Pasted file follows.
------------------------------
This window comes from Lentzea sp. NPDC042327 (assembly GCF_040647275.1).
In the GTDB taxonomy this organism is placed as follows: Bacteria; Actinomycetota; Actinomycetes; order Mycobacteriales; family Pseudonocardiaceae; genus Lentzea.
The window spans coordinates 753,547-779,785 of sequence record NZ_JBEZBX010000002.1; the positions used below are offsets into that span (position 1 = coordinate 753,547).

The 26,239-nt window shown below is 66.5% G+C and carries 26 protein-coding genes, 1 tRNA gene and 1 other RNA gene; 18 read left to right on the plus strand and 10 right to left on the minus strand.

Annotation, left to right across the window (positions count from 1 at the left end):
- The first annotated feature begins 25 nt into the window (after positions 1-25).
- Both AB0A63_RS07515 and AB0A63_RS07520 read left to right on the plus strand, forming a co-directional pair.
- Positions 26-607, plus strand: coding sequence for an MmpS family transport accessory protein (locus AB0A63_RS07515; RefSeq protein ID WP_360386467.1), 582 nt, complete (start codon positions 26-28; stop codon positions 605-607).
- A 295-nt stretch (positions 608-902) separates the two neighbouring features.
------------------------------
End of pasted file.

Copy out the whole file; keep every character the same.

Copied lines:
This window comes from Lentzea sp. NPDC042327 (assembly GCF_040647275.1).
In the GTDB taxonomy this organism is placed as follows: Bacteria; Actinomycetota; Actinomycetes; order Mycobacteriales; family Pseudonocardiaceae; genus Lentzea.
The window spans coordinates 753,547-779,785 of sequence record NZ_JBEZBX010000002.1; the positions used below are offsets into that span (position 1 = coordinate 753,547).

The 26,239-nt window shown below is 66.5% G+C and carries 26 protein-coding genes, 1 tRNA gene and 1 other RNA gene; 18 read left to right on the plus strand and 10 right to left on the minus strand.

Annotation, left to right across the window (positions count from 1 at the left end):
- The first annotated feature begins 25 nt into the window (after positions 1-25).
- Both AB0A63_RS07515 and AB0A63_RS07520 read left to right on the plus strand, forming a co-directional pair.
- Positions 26-607, plus strand: coding sequence for an MmpS family transport accessory protein (locus AB0A63_RS07515; RefSeq protein ID WP_360386467.1), 582 nt, complete (start codon positions 26-28; stop codon positions 605-607).
- A 295-nt stretch (positions 608-902) separates the two neighbouring features.